The London borough of Hackney council has stated that it has been hit by a “serious cyber-attack”, damaging its IT systems.
The attack rendered many of the council’s online services “unavailable”, leaving the following message on their website as of the time of publication:
The council warned it was:
“Unable to make some payments, including discretionary housing payments, certain supplier payments, and housing benefit.”
The people directly affected by the inability to make these payments are being asked to contact the council directly, other than that, people are being told not to contact them unless “absolutely necessary”.
The exact type and nature of attack that has occurred has still not been specified yet, despite the initial attack occurring on the 13th October. Many services on the website continue to be down however, with the council saying “Key essential services, including our coronavirus response, continue to operate, but some of our services may be unavailable or disrupted for some time”.
With a complete lack of information regarding how this cyber attack took place in the first place, rumours are circulating the internet. Here’s what British security blogger Graham Cluley had to say on the matter:
“We just don’t know if it’s ransomware or not.
And if it is ransomware, is it one of the more unpleasant strains of ransomware attack where malicious hackers don’t just lock up your files and demand a ransom, but have also exfiltrated data from the network and are threatening to release it to the wider world if a sizeable ransom is not paid?”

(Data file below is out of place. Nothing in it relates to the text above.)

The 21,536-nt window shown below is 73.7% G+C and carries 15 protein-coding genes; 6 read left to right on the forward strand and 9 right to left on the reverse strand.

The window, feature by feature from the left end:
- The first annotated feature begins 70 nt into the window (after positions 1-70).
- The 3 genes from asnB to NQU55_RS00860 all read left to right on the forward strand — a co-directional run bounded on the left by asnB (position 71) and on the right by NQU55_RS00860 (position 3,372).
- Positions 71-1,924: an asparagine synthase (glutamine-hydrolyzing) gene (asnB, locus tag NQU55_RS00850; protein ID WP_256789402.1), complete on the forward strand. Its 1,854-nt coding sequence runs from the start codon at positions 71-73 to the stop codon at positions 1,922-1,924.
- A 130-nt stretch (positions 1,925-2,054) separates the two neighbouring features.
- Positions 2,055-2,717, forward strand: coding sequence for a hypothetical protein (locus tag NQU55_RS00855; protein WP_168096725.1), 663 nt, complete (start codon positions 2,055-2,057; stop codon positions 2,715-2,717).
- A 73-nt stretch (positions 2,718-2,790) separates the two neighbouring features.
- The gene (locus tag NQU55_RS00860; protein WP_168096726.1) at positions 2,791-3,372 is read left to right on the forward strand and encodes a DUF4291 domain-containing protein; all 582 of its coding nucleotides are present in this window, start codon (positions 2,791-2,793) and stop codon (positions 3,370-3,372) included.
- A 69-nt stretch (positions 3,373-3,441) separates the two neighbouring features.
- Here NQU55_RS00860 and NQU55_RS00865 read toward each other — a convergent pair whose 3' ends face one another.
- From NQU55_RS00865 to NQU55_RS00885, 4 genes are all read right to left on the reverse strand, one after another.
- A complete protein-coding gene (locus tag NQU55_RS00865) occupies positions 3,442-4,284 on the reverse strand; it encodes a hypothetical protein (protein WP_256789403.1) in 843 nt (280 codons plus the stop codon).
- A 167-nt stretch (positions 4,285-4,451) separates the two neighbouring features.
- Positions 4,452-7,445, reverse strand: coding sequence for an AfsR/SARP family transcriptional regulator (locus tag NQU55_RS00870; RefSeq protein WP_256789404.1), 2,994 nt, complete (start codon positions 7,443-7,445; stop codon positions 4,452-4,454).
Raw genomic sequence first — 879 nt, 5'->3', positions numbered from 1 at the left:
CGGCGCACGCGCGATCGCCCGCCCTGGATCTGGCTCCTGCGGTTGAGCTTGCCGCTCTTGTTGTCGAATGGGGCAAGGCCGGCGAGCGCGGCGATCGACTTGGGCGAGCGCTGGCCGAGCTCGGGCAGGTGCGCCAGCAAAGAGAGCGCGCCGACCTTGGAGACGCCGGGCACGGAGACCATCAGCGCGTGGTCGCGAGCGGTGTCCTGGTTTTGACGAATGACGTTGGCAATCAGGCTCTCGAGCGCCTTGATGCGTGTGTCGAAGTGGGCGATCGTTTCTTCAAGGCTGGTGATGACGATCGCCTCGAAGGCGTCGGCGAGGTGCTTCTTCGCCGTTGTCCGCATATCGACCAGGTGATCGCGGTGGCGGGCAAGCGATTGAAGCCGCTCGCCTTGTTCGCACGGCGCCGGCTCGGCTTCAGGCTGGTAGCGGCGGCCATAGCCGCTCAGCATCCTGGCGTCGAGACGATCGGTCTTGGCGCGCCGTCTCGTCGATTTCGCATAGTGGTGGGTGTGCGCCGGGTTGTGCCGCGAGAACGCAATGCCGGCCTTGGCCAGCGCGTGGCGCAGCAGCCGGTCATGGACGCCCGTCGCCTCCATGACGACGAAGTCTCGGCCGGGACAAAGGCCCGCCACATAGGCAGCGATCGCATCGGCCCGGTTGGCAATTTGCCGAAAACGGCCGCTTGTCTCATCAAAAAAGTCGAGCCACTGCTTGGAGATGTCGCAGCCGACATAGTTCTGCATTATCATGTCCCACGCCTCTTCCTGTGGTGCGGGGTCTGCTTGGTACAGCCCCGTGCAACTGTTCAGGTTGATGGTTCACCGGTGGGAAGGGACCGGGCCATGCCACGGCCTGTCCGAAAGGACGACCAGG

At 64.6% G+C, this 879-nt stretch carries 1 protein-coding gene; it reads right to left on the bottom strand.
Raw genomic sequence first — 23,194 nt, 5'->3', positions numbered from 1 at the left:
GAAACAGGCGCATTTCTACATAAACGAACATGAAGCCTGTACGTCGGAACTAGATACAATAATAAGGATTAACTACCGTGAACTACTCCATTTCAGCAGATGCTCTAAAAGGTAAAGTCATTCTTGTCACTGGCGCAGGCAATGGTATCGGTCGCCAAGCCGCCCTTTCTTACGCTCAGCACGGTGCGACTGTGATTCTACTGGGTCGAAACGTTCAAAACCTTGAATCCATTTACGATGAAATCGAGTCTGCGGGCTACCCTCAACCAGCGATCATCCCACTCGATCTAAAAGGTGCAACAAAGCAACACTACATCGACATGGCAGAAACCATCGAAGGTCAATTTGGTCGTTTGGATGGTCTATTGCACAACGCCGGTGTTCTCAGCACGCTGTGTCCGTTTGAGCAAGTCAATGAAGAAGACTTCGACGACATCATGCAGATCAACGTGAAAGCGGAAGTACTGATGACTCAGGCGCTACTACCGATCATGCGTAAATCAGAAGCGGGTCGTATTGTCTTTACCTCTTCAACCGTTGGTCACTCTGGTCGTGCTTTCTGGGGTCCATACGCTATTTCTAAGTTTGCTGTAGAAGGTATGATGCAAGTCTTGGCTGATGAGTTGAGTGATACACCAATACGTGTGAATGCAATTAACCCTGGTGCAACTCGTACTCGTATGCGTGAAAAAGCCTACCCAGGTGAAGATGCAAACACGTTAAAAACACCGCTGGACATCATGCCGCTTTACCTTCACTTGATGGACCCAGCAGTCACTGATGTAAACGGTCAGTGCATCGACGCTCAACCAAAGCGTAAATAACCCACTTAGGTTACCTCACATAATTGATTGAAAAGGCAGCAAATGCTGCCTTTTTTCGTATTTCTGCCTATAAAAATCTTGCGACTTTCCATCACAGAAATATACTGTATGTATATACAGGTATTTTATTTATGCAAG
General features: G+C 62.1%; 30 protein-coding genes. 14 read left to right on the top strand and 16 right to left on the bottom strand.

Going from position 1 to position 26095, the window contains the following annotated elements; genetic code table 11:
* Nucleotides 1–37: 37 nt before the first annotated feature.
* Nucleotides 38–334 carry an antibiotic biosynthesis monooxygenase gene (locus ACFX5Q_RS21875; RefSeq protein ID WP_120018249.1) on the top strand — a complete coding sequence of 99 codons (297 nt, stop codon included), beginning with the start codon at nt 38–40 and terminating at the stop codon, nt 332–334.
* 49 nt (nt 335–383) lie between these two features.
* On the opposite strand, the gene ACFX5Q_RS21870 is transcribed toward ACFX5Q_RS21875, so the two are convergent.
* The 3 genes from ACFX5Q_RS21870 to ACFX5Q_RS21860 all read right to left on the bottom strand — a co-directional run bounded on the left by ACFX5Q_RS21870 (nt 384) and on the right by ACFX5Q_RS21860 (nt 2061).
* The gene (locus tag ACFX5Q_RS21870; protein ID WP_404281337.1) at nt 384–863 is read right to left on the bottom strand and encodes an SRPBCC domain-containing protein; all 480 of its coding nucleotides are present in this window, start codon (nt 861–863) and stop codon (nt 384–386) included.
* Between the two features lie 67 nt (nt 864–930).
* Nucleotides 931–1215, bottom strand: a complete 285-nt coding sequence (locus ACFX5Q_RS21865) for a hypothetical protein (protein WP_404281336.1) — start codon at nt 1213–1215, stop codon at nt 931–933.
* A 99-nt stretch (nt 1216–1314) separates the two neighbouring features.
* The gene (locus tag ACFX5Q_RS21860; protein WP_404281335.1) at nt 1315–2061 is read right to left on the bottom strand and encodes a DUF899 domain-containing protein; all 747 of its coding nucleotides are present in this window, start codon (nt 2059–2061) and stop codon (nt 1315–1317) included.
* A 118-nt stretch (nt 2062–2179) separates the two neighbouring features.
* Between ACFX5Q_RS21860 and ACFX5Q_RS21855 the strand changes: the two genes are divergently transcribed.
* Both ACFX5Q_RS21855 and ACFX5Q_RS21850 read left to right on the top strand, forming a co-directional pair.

Though the nature of the cyber-attack remains a mystery, many researches are convinced this is yet another ransomware attack. These have unfortunately become commonplace recently, with criminals looking to squeeze everything they can out of anyone and everyone. As we have covered in great depth recently in our blogs, these attacks are becoming more frequent and more damaging every single day.
In a climate such as this, with housing uncertainty commonplace, this cyber attack could put many people’s homes at risk in an instant. Greg Beales, director of campaigns at housing charity Shelter had this to say following the news that the council would be unable to pay discretionary housing payments and housing benefit:
“With so many people facing housing insecurity due to the economic shock of the pandemic, housing payments are more critical than ever.
Local residents must not be put at risk as a result of this attack. It’s vital that housing payments are prioritised as services are restored.”
The council has not commented on how long they expect the effects from this attack to last for.
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